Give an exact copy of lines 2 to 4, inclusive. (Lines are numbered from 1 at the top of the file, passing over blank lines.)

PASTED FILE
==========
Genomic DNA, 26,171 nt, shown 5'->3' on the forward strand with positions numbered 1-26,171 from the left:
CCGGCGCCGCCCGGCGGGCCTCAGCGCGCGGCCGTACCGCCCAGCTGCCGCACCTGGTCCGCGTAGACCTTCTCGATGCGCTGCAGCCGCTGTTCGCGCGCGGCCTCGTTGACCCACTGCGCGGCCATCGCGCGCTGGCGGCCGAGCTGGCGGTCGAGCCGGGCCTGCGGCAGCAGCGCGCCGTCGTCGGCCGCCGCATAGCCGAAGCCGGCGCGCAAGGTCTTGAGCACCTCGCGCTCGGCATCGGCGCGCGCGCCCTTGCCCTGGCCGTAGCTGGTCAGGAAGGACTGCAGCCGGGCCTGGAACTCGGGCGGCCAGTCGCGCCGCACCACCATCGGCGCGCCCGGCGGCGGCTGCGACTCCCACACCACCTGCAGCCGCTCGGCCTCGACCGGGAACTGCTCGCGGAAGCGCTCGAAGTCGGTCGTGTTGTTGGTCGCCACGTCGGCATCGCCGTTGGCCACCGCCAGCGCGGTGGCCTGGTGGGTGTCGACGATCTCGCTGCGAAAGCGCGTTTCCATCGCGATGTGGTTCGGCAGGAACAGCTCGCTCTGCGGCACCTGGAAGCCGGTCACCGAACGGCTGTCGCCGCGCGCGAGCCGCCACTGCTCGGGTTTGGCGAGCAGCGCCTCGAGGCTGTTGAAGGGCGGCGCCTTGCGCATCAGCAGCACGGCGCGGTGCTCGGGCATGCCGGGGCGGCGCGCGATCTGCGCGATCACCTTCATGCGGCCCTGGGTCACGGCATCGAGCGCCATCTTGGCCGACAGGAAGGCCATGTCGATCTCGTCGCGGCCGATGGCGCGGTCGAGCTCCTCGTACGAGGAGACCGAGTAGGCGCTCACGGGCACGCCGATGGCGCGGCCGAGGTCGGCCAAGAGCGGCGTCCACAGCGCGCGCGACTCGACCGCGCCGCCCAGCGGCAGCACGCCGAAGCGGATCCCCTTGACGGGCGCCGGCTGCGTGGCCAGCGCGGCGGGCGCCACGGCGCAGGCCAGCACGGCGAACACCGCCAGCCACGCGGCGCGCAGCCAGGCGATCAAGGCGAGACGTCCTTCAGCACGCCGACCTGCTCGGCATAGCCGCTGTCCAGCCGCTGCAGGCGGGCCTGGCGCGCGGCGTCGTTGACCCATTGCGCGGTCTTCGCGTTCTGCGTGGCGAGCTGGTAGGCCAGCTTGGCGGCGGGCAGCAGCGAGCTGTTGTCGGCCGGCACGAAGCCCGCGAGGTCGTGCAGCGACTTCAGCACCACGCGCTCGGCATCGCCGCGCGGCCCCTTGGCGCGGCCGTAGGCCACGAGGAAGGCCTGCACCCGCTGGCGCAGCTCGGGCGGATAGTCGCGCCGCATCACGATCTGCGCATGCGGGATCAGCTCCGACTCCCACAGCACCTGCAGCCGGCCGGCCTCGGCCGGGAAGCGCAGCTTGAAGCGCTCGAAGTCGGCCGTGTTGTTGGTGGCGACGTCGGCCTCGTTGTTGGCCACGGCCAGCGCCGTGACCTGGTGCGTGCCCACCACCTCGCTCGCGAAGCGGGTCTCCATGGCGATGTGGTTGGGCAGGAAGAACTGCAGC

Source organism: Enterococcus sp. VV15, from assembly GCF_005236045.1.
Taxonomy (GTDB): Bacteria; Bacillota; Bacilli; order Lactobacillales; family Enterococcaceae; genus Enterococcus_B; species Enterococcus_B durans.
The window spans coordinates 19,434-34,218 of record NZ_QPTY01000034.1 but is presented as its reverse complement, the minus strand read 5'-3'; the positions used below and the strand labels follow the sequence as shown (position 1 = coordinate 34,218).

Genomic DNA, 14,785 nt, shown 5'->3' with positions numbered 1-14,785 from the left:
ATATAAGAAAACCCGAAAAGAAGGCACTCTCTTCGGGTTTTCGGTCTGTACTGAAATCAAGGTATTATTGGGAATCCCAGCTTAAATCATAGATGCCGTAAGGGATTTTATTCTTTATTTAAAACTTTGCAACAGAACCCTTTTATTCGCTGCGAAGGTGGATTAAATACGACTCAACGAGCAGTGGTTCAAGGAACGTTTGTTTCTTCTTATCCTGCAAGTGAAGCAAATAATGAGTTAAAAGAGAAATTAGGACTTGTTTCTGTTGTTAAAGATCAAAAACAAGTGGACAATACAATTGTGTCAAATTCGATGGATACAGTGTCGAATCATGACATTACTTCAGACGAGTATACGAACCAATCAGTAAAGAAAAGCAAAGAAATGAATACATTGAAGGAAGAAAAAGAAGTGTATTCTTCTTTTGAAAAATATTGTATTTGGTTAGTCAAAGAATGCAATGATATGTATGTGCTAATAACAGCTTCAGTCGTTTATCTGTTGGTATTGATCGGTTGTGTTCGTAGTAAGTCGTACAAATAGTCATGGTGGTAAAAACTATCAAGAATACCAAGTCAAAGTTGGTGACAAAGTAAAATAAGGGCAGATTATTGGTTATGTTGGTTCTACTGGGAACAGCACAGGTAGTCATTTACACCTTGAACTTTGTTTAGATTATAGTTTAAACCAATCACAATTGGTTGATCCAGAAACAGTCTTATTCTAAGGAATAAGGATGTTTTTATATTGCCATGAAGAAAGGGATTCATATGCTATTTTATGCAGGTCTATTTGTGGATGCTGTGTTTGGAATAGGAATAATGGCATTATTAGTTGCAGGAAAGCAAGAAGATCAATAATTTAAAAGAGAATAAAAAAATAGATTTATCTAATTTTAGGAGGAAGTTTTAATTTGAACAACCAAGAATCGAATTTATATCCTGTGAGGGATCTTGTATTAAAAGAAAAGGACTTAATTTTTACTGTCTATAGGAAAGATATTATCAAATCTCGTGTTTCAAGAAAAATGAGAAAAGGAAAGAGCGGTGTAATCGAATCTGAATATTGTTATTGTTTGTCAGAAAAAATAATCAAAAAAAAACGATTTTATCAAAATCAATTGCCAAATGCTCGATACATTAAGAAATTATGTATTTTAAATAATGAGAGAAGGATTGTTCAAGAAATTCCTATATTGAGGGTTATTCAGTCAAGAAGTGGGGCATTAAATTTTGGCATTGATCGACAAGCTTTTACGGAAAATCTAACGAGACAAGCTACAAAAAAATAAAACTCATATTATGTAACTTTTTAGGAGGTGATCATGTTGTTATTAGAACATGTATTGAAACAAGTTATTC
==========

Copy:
CCGGCGCCGCCCGGCGGGCCTCAGCGCGCGGCCGTACCGCCCAGCTGCCGCACCTGGTCCGCGTAGACCTTCTCGATGCGCTGCAGCCGCTGTTCGCGCGCGGCCTCGTTGACCCACTGCGCGGCCATCGCGCGCTGGCGGCCGAGCTGGCGGTCGAGCCGGGCCTGCGGCAGCAGCGCGCCGTCGTCGGCCGCCGCATAGCCGAAGCCGGCGCGCAAGGTCTTGAGCACCTCGCGCTCGGCATCGGCGCGCGCGCCCTTGCCCTGGCCGTAGCTGGTCAGGAAGGACTGCAGCCGGGCCTGGAACTCGGGCGGCCAGTCGCGCCGCACCACCATCGGCGCGCCCGGCGGCGGCTGCGACTCCCACACCACCTGCAGCCGCTCGGCCTCGACCGGGAACTGCTCGCGGAAGCGCTCGAAGTCGGTCGTGTTGTTGGTCGCCACGTCGGCATCGCCGTTGGCCACCGCCAGCGCGGTGGCCTGGTGGGTGTCGACGATCTCGCTGCGAAAGCGCGTTTCCATCGCGATGTGGTTCGGCAGGAACAGCTCGCTCTGCGGCACCTGGAAGCCGGTCACCGAACGGCTGTCGCCGCGCGCGAGCCGCCACTGCTCGGGTTTGGCGAGCAGCGCCTCGAGGCTGTTGAAGGGCGGCGCCTTGCGCATCAGCAGCACGGCGCGGTGCTCGGGCATGCCGGGGCGGCGCGCGATCTGCGCGATCACCTTCATGCGGCCCTGGGTCACGGCATCGAGCGCCATCTTGGCCGACAGGAAGGCCATGTCGATCTCGTCGCGGCCGATGGCGCGGTCGAGCTCCTCGTACGAGGAGACCGAGTAGGCGCTCACGGGCACGCCGATGGCGCGGCCGAGGTCGGCCAAGAGCGGCGTCCACAGCGCGCGCGACTCGACCGCGCCGCCCAGCGGCAGCACGCCGAAGCGGATCCCCTTGACGGGCGCCGGCTGCGTGGCCAGCGCGGCGGGCGCCACGGCGCAGGCCAGCACGGCGAACACCGCCAGCCACGCGGCGCGCAGCCAGGCGATCAAGGCGAGACGTCCTTCAGCACGCCGACCTGCTCGGCATAGCCGCTGTCCAGCCGCTGCAGGCGGGCCTGGCGCGCGGCGTCGTTGACCCATTGCGCGGTCTTCGCGTTCTGCGTGGCGAGCTGGTAGGCCAGCTTGGCGGCGGGCAGCAGCGAGCTGTTGTCGGCCGGCACGAAGCCCGCGAGGTCGTGCAGCGACTTCAGCACCACGCGCTCGGCATCGCCGCGCGGCCCCTTGGCGCGGCCGTAGGCCACGAGGAAGGCCTGCACCCGCTGGCGCAGCTCGGGCGGATAGTCGCGCCGCATCACGATCTGCGCATGCGGGATCAGCTCCGACTCCCACAGCACCTGCAGCCGGCCGGCCTCGGCCGGGAAGCGCAGCTTGAAGCGCTCGAAGTCGGCCGTGTTGTTGGTGGCGACGTCGGCCTCGTTGTTGGCCACGGCCAGCGCCGTGACCTGGTGCGTGCCCACCACCTCGCTCGCGAAGCGGGTCTCCATGGCGATGTGGTTGGGCAGGAAGAACTGCAGC

Source organism: Enterococcus sp. VV15, from assembly GCF_005236045.1.
Taxonomy (GTDB): Bacteria; Bacillota; Bacilli; order Lactobacillales; family Enterococcaceae; genus Enterococcus_B; species Enterococcus_B durans.